It's no surprise that international stocks have gained popularity with investors over the past few years. They've generated absolutely amazing growth.

For the sixth year in a row, the Vanguard Total International Stock Market Index outpaced the Vanguard Total Stock Market Index. The latter tracks the broad U.S. market, including top holdings in Cisco (Nasdaq: CSCO) and General Electric.

Even though foreign markets probably won't outperform U.S. markets every year, international stocks are undeniably worth your time to research. And thanks to American Depositary Receipts (ADRs), U.S. investors have more opportunities than ever to trade foreign securities on domestic exchanges.

This month's best performances
Foreign companies that participate in an ADR program must file reports in accordance with U.S. regulations, but their different corporate cultures and business decisions can seem unorthodox to American investors.

To help us understand this month's top-performing ADRs, we'll tap the expertise of more than 97,000 investors participating in Motley Fool CAPS, the Fool's free investing community. Here are some of the past month's top-performing ADRs, along with their ratings from the CAPS community.


% Change

CAPS Rating
(out of 5)

JA Solar Holdings (Nasdaq: JASO)



Suntech Power (NYSE: STP)



Chemical & Mining Co. of Chile (NYSE: SQM)



Xinyuan Real Estate (NYSE: XIN)






Data provided by Capital IQ, a division of Standard & Poor's, and Motley Fool CAPS as of April 20; screen excludes companies with market cap below $100 million.

Remember, I chose these stocks as jumping-off points for further research, not formal recommendations. That said, the CAPS four- and five-star ratings for stocks such as these are an effective tool for investors.

Scorching hot solar
2008 started off terribly for solar stocks, but CAPS investors remained confident in solar's long-term potential -- a bet that seems to be paying off this month, despite mixed results from SunPower's (Nasdaq: SPWR) on Thursday.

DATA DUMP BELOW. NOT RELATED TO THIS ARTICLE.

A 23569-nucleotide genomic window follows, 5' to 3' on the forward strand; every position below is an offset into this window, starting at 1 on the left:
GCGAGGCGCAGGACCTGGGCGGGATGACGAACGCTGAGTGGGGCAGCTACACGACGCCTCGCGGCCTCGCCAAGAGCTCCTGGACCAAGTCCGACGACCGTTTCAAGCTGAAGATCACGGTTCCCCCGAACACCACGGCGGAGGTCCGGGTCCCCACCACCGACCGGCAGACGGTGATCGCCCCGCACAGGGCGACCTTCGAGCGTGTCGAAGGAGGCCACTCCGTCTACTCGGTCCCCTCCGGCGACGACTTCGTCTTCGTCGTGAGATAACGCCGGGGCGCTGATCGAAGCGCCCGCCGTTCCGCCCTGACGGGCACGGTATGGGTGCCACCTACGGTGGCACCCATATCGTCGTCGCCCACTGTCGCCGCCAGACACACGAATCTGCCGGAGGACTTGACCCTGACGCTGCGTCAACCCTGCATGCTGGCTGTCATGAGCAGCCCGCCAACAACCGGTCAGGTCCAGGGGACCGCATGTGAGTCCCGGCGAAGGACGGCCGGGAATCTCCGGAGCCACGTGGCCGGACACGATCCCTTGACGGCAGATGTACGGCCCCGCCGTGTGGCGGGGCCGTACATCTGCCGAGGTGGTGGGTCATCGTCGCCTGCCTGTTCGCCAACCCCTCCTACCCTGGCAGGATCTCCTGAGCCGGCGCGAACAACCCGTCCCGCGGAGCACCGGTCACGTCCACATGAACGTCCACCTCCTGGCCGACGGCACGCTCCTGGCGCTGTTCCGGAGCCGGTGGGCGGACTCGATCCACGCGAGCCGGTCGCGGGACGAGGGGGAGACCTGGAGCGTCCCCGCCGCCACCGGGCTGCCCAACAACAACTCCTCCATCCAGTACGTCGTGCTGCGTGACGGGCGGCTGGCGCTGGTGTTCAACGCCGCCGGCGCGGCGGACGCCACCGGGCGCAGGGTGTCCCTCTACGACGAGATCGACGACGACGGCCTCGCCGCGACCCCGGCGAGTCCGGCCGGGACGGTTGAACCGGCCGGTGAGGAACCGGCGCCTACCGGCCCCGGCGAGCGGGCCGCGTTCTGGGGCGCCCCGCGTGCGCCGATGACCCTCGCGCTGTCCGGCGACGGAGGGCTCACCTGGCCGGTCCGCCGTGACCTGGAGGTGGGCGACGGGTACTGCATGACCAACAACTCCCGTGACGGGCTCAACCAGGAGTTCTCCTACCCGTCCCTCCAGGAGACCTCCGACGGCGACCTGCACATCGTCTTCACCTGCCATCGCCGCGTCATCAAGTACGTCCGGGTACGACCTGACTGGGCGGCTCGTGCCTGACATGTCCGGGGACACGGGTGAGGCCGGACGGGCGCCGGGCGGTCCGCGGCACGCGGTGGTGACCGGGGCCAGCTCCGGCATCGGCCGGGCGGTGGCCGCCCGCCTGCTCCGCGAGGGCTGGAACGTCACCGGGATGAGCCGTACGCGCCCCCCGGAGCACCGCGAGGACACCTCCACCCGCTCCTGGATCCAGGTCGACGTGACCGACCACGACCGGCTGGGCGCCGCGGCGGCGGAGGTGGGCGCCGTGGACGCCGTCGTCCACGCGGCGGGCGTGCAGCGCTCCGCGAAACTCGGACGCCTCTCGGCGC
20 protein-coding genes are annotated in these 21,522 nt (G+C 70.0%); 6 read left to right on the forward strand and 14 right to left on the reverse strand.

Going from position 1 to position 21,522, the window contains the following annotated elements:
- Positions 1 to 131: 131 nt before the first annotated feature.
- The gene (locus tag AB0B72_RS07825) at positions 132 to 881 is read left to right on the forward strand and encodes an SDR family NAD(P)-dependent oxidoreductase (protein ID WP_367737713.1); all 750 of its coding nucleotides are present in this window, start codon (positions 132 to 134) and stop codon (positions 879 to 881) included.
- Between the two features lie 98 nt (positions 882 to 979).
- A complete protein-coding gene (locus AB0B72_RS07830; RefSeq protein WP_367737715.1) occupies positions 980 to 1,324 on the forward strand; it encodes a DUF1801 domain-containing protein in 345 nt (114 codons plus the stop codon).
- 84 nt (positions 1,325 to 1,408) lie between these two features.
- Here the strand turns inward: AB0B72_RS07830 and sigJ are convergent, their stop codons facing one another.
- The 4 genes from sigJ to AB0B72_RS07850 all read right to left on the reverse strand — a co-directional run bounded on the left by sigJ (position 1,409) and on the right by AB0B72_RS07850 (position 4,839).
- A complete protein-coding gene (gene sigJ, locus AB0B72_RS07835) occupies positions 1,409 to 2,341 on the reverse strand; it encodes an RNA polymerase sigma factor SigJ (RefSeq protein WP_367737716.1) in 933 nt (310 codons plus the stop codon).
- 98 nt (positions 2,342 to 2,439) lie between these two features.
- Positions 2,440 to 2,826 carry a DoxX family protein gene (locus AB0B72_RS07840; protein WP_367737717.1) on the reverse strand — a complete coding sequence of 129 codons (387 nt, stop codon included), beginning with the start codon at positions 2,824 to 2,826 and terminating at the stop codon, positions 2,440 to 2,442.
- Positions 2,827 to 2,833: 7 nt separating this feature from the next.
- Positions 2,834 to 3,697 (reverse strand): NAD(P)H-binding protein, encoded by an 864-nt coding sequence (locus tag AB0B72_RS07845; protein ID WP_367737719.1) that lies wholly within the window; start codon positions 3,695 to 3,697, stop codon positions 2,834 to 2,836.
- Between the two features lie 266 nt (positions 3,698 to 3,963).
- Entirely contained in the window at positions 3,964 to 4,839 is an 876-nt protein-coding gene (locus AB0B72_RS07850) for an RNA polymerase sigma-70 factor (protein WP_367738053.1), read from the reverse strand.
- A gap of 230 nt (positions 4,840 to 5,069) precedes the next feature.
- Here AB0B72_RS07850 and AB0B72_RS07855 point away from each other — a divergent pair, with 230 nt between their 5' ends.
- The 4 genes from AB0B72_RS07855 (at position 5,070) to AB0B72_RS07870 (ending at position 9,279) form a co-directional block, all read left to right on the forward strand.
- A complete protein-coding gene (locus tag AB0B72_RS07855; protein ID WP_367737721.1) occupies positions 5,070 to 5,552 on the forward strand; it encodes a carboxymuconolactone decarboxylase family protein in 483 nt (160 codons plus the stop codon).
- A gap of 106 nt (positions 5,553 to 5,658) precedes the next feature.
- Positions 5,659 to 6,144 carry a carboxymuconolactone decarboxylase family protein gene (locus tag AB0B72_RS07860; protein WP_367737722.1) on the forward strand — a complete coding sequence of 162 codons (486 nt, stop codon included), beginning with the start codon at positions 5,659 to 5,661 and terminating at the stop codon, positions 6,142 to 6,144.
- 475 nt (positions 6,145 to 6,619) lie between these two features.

While solar cell technology is undeniably innovative and fascinating, is it a viable and cost effective alternative to fossil fuels? That's the trillion-dollar question.

As my colleague Toby Shute aptly noted in a February article on the solar industry: "Each management team in the space has its favorite cost metric, which invariably casts the company as the most competitive coal-slayer of the near future... It bears repeating that solar's Holy Grail is 'grid parity,' or achieving costs per kilowatt-hour on par with fossil fuel-derived electricity."

With fossil fuel prices as high as they are, solar's job of making economic sense to companies and consumers is that much easier. However, as with other forms of alternative energy, mainstream acceptance of solar power has its obstacles, including the aesthetic placement of the cells within communities, and a region's amount of annual sunlight.

A CAPS pitch from abitarecatania similarly calls into question the efficacy of solar power in general, and SunPower in specific:

1. Solar is stupid it will fail like it did in the 70s. It is as practical as using corn to fuel your gas guzzling SUV.
2. Global warming is about carbon trading exchange. The dumbest political "fear football" since Y2K.
3. You have no idea at all what this company really does. Right? Seriously, you are just gambling. Right?

On the other hand, solar bulls are themselves a vocal group, including marc64, who recently noted that solar has some friends in high places. Here's an excerpt from this player's pitch for Suntech Power:

The solar panel market has other important, demand-side, friends: solar enjoys hearty governmental subsidies in several rich countries, and widespread political support from anyone looking for symbolic and real ways to reduce carbon emissions. While the rigorous strategic economics and environmental arguments are still somewhat weak, nevertheless the "global climate change" concern tips the balance making this decision easy sell to large groups of people. Support extends to some really big business buyers yearning to be green.

In this Fool's opinion, investors without a lot of volatility tolerance should avoid solar stocks altogether. Over the past few years, solar's ride has been bumpy, and an anxious investor could easily fall into the trap of overtrading, selling low and buying high. If you're ready to jump into solar stocks and have a steady hand, it's important to look for the solar companies with the healthiest financial situations and the best long-term competitive advantages.

CAPS can help you get started on that path. Read what other investors have to say about solar, and then make your voice heard on Motley Fool CAPS. It's 100% free, so sign up today!

Related Foolishness:

Suntech Power is a Motley Fool Rule Breakers recommendation. Try any of our Foolish newsletters today, free for 30 days.

Fool contributor Todd Wenning puts his shoes on one at a time, just like everyone else. He does not own shares of any company mentioned. The Fool has a disclosure policy.